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Tech spent years fighting foreign terrorists. Then came the Capitol riot.

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Photo: Roberto Schmidt / Getty Images. Article by Issie Lapowsky. Protocol – March 8, 2021.

“Nobody’s going to have a hearing if a platform takes down 1,000 ISIS accounts. But they might have a hearing if you take down 1,000 QAnon accounts.”

On a Friday in August 2017 — years before a mob of armed and very-online extremists took over the U.S. Capitol — a young Black woman who worked at Facebook walked up to the microphone to ask Mark Zuckerberg a question during a weekly companywide question-and-answer session.

Zuckerberg had just finished speaking to the staff about the white supremacist violence in Charlottesville, Virginia, the weekend before — and what a difficult week it had been for the world. He was answering questions on a range of topics, but the employee wanted to know: Why had he waited so long to say something?

The so-called Unite the Right rally in Charlottesville had been planned in plain sight for the better part of a month on Facebook. Facebook took the event down only a day before it began, citing its ties to hate groups and the threat of physical harm. That turned out to be more than a threat. The extremist violence in Charlottesville left three people dead and dozens more injured. Then-Attorney General Jeff Sessions later called it an act of “domestic terrorism.”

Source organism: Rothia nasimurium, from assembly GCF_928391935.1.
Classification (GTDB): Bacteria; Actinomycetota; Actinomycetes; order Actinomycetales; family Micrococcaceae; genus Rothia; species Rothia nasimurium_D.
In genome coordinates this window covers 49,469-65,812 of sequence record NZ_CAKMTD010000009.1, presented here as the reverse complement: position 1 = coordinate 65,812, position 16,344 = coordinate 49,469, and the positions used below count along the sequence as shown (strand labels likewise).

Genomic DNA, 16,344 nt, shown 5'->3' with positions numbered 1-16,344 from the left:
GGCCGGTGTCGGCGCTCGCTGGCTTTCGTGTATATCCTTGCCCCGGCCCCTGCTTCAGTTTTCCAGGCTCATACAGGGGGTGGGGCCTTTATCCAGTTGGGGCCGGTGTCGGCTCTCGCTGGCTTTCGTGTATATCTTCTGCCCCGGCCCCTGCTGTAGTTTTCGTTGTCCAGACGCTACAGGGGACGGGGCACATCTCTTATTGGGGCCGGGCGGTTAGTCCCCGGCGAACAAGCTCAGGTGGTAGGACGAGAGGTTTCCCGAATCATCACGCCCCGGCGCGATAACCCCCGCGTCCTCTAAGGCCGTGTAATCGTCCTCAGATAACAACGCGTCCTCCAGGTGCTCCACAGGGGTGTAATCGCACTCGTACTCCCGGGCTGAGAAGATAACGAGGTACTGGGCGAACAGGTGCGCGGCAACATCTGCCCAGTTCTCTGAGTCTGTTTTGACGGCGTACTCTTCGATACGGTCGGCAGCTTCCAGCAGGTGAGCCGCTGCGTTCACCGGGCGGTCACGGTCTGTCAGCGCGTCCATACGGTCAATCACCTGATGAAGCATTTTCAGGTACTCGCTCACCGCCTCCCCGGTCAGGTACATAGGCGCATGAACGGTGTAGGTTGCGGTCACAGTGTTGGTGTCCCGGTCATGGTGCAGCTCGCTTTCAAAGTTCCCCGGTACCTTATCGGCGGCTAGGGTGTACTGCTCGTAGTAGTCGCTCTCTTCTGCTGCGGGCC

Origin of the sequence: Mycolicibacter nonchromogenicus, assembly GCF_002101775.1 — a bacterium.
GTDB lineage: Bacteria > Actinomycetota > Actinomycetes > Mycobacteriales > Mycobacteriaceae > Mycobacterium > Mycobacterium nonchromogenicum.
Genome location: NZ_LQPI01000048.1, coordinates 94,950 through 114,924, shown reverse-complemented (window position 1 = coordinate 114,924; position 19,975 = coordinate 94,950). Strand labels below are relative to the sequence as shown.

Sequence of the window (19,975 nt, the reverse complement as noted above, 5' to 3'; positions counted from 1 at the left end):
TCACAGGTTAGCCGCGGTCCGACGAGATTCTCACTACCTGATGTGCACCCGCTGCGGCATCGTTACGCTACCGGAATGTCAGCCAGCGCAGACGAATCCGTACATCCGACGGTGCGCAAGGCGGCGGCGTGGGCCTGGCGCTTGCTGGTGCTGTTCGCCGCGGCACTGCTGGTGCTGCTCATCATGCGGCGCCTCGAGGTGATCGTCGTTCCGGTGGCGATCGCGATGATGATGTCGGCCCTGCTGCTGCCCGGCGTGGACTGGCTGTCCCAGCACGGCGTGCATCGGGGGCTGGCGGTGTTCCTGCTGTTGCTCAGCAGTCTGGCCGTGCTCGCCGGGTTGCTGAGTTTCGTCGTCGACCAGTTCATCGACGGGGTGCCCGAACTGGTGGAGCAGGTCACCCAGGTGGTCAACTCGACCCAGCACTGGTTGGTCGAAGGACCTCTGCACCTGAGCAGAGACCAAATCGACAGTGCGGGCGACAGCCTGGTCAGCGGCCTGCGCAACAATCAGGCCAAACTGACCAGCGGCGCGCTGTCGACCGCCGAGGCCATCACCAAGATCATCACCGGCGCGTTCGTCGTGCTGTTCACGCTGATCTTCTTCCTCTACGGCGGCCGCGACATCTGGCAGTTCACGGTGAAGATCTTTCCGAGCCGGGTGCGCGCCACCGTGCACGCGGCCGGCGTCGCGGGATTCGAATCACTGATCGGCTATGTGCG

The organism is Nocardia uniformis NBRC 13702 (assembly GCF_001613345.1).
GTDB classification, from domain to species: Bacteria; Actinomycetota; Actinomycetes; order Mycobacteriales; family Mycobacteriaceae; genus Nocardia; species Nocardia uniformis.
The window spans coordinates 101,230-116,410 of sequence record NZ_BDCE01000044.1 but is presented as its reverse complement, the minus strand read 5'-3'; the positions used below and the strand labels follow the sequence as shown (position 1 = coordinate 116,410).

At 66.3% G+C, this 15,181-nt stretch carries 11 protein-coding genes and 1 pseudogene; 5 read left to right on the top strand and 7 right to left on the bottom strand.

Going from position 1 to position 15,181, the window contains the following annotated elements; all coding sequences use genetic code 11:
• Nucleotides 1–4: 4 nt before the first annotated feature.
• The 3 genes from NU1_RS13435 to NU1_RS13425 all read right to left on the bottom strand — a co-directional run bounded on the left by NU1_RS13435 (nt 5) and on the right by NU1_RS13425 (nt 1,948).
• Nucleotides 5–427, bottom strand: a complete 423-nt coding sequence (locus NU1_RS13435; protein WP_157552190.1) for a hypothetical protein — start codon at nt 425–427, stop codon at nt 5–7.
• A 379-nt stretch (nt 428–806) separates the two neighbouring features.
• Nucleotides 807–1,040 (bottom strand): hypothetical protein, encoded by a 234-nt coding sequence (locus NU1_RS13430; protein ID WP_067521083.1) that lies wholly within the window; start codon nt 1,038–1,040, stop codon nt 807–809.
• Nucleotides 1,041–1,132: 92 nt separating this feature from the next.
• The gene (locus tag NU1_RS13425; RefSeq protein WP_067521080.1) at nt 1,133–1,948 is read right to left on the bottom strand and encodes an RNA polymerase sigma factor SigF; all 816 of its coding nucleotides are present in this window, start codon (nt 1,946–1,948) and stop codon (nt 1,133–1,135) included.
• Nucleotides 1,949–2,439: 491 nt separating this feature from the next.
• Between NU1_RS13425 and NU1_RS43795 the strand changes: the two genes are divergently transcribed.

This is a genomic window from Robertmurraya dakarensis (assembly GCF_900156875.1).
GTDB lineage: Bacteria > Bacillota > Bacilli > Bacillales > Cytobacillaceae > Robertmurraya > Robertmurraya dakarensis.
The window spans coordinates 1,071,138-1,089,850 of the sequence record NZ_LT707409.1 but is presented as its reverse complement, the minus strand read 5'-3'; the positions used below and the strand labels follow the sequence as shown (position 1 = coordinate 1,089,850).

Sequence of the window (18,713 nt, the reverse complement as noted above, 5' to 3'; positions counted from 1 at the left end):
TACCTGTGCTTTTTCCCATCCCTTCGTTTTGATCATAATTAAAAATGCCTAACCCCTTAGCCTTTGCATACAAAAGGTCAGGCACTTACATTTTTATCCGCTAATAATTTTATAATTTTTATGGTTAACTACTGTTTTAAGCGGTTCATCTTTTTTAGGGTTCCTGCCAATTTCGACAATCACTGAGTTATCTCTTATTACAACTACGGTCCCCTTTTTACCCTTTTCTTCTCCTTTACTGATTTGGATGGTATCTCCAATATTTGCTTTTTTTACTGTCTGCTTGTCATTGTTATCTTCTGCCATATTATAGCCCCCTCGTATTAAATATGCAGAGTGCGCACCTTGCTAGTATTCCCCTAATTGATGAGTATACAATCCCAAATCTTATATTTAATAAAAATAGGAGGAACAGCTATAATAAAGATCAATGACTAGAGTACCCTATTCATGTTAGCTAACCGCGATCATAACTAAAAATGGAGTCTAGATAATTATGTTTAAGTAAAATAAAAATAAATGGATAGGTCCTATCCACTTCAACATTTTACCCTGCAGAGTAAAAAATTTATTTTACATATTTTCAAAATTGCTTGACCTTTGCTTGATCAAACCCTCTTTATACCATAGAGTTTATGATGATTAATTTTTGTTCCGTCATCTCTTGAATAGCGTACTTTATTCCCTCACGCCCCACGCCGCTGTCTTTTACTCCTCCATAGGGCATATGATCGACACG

Zuckerberg had already posted a contrite, cautious message about the rally on Facebook earlier that week, saying the company would monitor for any further threats of violence. But his in-person response to the employee’s question that day struck some on the staff as dismissive. “He said in front of the entire company, both in person and watching virtually, that things happen all over the world: Is he supposed to comment on everything?” one former employee recalled.

“It was something like: He can’t be giving an opinion on everything that happens in the world every Friday,” another former employee remembered.

Facebook’s chief operating officer and resident tactician, Sheryl Sandberg, quickly swooped in, thanking the employee for her question and rerouting the conversation to talk about Facebook’s charitable donations and how Sandberg herself thinks about what to comment on publicly. A Facebook spokesperson confirmed the details of this account, but said it lacked context, including that Zuckerberg did admit he should have said something sooner. […]

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